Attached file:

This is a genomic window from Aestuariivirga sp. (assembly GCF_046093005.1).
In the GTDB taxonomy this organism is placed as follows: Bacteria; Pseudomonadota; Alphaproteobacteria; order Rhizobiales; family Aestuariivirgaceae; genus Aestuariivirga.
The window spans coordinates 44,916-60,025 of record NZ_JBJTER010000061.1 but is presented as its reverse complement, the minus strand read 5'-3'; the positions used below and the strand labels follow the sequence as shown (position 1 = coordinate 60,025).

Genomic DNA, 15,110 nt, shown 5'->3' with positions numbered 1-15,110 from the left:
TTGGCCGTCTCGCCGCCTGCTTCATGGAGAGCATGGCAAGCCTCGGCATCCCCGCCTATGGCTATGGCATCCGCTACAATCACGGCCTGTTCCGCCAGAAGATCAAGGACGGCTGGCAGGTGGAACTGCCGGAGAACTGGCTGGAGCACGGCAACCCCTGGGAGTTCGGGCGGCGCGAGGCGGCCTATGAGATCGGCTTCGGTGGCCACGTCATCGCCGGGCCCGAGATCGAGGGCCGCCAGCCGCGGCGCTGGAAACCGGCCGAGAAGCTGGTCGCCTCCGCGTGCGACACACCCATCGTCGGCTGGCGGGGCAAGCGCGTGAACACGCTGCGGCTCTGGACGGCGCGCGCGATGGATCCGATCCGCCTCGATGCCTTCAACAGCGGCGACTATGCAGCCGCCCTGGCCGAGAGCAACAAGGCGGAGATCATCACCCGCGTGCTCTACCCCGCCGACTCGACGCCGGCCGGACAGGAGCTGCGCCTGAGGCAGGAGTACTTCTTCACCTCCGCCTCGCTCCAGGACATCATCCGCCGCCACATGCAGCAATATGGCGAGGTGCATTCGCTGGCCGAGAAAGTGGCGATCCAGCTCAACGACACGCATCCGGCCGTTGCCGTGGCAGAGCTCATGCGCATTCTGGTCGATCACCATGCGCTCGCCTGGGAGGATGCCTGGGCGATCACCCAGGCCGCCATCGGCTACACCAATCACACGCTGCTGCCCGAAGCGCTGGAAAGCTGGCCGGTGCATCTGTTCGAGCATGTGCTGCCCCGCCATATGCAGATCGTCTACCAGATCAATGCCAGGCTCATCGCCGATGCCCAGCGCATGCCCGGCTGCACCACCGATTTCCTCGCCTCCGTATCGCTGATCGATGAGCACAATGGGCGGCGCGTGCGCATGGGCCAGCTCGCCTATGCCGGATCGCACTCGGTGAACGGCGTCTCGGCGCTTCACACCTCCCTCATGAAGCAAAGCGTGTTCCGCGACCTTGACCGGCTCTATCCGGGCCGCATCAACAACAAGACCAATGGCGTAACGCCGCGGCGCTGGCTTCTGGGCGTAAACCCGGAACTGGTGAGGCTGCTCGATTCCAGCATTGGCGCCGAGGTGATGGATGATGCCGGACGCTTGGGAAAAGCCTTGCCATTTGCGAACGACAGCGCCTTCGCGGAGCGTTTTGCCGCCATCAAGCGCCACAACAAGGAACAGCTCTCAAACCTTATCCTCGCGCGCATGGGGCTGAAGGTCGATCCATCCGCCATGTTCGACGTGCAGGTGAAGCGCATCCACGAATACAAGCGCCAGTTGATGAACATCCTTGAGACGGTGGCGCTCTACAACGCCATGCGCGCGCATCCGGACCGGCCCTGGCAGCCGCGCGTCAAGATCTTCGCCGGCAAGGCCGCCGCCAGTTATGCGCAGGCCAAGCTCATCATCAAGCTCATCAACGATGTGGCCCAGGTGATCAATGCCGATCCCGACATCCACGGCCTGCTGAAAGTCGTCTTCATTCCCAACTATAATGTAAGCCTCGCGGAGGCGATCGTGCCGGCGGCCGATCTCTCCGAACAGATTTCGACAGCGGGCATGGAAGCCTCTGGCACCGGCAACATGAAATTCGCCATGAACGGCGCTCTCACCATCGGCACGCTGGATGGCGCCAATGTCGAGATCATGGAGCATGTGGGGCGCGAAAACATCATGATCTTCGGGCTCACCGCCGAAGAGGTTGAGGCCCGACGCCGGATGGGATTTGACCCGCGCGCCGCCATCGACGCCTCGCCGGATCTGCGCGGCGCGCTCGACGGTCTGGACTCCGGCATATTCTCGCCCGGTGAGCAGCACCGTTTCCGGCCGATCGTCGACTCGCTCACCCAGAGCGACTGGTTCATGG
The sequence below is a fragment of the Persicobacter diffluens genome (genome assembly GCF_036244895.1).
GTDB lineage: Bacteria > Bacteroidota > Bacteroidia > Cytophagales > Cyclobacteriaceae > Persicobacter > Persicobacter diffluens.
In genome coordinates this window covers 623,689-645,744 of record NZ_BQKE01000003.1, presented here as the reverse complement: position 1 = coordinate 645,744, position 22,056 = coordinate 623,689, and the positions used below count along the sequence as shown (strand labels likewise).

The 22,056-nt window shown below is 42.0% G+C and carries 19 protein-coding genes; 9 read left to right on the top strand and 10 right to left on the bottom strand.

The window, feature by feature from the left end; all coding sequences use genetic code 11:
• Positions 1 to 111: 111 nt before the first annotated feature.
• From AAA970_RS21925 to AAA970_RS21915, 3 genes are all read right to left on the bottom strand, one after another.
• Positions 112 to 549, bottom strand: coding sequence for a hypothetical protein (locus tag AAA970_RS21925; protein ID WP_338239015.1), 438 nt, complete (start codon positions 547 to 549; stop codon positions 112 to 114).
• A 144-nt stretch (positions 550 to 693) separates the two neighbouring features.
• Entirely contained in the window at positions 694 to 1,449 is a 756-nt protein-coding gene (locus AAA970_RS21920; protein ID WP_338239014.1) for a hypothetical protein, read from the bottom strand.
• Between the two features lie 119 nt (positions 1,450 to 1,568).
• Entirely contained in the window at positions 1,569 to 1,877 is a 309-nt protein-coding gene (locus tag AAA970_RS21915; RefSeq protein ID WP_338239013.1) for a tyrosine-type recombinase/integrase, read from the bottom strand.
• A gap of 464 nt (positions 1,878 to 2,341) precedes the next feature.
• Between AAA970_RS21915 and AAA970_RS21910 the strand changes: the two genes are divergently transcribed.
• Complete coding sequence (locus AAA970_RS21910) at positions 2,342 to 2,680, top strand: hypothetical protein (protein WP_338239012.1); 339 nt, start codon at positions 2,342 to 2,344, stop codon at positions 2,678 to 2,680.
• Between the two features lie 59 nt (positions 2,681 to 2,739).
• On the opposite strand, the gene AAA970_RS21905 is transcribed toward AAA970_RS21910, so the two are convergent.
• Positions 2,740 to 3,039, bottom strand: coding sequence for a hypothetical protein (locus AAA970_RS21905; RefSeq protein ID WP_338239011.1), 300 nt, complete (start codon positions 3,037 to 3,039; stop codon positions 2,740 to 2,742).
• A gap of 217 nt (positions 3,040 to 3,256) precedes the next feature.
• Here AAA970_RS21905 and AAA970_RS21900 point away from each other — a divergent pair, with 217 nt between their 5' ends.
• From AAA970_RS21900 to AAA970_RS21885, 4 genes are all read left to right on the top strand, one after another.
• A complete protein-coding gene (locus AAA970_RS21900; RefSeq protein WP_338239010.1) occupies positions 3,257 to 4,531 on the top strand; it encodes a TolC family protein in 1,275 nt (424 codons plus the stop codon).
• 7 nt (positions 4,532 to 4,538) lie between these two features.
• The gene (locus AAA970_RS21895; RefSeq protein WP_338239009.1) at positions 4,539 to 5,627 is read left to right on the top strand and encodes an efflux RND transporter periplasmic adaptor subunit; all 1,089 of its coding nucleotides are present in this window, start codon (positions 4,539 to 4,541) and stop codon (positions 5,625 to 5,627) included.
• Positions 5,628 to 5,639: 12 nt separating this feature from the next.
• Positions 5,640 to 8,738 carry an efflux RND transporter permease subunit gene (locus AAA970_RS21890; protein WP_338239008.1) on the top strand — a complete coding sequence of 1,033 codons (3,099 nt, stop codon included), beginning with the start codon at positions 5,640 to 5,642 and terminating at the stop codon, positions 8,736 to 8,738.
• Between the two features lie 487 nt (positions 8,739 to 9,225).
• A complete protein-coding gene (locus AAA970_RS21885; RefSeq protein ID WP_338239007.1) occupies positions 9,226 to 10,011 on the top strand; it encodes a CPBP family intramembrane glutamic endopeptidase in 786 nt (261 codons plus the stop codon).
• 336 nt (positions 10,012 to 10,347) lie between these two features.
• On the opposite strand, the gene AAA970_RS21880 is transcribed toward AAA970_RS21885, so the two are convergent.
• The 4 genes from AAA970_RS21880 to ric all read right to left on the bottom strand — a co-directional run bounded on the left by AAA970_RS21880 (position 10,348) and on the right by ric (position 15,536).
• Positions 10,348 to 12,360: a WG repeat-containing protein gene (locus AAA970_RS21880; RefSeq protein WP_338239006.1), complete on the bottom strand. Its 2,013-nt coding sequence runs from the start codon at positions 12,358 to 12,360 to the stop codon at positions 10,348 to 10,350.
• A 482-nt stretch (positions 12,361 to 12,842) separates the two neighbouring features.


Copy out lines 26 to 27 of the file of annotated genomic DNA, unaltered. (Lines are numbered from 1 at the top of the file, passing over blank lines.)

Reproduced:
• From AAA970_RS21900 to AAA970_RS21885, 4 genes are all read left to right on the top strand, one after another.
• A complete protein-coding gene (locus AAA970_RS21900; RefSeq protein WP_338239010.1) occupies positions 3,257 to 4,531 on the top strand; it encodes a TolC family protein in 1,275 nt (424 codons plus the stop codon).